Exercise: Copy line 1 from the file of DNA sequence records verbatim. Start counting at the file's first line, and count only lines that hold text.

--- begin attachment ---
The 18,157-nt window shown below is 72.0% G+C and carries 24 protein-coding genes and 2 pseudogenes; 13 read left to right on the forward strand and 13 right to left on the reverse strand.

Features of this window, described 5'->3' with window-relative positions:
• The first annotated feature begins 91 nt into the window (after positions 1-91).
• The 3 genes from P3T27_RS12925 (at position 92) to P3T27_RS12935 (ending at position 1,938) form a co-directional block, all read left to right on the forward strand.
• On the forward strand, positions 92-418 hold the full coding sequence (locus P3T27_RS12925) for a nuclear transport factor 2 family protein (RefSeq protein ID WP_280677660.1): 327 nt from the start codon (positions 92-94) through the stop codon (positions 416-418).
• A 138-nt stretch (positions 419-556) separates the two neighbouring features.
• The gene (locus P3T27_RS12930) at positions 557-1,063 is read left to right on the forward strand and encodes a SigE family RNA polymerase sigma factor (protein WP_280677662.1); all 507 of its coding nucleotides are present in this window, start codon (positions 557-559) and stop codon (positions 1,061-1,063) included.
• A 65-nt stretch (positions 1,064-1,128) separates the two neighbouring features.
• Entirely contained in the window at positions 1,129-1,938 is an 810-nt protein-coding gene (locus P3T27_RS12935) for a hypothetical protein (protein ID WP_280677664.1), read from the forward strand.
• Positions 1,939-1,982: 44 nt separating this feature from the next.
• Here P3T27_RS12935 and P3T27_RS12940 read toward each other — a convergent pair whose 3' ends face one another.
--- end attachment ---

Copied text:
The 18,157-nt window shown below is 72.0% G+C and carries 24 protein-coding genes and 2 pseudogenes; 13 read left to right on the forward strand and 13 right to left on the reverse strand.